For years I’ve randomly gotten sudden severe drops around 15 minutes after the lantus injection. Has anyone else experienced this? Doctors can’t explain it. I’m about to try try Tresiba
Not me Frank but I will be interested to hear what others say.
Thanks , it drops as much as 130 over 30 minutes. Very alarming
Sometimes the needle hits vein, and the insulin will act much quicker with direct contact to blood.
Thanks I’ve wondered about that although I’m not sure if the short needle I use can go deep enough to hit a vein? It’s possible though as I have no other explanation!
Is it possible that he is overlapping the two doses somehow in a 30 hour interval? Could he have a long tail on the insulin efficacy that is leading to too much insulin simultaneously on board? Sounds, to me, like he might just getting pounded with IOB
Wow thank you that is really interesting and I’ll think about that. The only thing is that the drop Happens within 15 minutes of the injection so the lantus shouldn’t start working yet. It’s a very strange problem.
Yup, it IS possible for even the short needles to hit a vein, and then you probably WILL drop. I have had this happen to me in the 40+ years I was on MDI. Keep track of where your last injection was each time these sudden drops happen. You may find that several are near the same place on your body… which could be a good place to avoid in the future.
This will only work if you are using vial and syringe, with the needle in, draw back on the plunger. If there is any pink or red color, move to a new spot. I don’t think that is possible with pens.
Thanks for the reply! That could be it. I don’t have a better explanation. I just went on tresiba today but I’ll also be more aware of where I’m injecting .
Yes I used to have this, about 10 years ago when I used Lantus. It happened no matter where I injected it. I would take my Lantus like normal, short needles, nothing odd about the site, then 15-20 minutes later I would crash uncontrollably despite eating anything I could get my hands on. I stopped using it as I got a pump, but I had a doctor try to give it to me as my pump backup and I asked to change to another (I have Levimir, never used yet). I did read somewhere that a small percentage of people experienced the same thing. I don’t think it’s injecting into a vein, I think there is a small subset of the population on which rDNA insulins work ridiculously fast (given that it’s supposed to be a long acting insulin). I’d suggest saving yourself the hard experiences and ask to switch to something else, if possible! (Omnipod are a lower-upfront-cost way to get into pumping, if you want to give that a go—otherwise at least a different insulin). Good luck!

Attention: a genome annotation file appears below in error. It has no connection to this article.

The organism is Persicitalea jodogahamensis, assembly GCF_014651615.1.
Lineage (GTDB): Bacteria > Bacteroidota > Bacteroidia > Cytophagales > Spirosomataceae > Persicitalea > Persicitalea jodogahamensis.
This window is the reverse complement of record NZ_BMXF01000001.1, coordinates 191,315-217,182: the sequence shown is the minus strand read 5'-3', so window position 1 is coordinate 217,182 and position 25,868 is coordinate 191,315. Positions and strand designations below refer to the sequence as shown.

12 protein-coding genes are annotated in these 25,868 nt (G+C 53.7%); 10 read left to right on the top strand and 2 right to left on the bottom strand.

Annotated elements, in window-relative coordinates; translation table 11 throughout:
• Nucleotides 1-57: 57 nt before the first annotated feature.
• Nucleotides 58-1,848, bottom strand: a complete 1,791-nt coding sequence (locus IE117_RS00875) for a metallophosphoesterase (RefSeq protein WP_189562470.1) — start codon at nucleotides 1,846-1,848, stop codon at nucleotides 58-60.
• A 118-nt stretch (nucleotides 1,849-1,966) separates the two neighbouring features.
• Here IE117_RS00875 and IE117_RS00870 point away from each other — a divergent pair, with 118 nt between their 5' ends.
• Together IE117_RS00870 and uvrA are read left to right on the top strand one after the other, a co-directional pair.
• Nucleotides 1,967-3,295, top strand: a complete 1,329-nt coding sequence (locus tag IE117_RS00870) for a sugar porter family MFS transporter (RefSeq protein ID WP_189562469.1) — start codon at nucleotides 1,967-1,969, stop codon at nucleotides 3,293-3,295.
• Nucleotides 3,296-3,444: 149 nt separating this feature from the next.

Thanks for the reply! I met one other person also getting the severe drops from lantus. None of the doctors believed me and told me it wasn’t happening because the medicine doesn’t work that way. I finally proved it. I started tresiba today. Is that also rDna?
No problem! I don’t know much about Tresiba but Googling did seem to suggest it’s rDNA too. That just refers to the process used to make it though—it might not mean all rDNA insulin’s are bad for those of us who have problems with Lantus. I tended to focus on that part because I’d only had natural insulin’s up to the point of taking Lantus. But it could be reactions to the specific ingredients, or the mechanism of that insulin), vs just the way it’s made.
It looks like Tresiba is a different type of insulin altogether (insulin degludec) vs Lantus (insulin glargine), which sounds promising. And apparently Tresiba has a longer half life so it is geared to working slower. Worth a shot! (That was bad lol)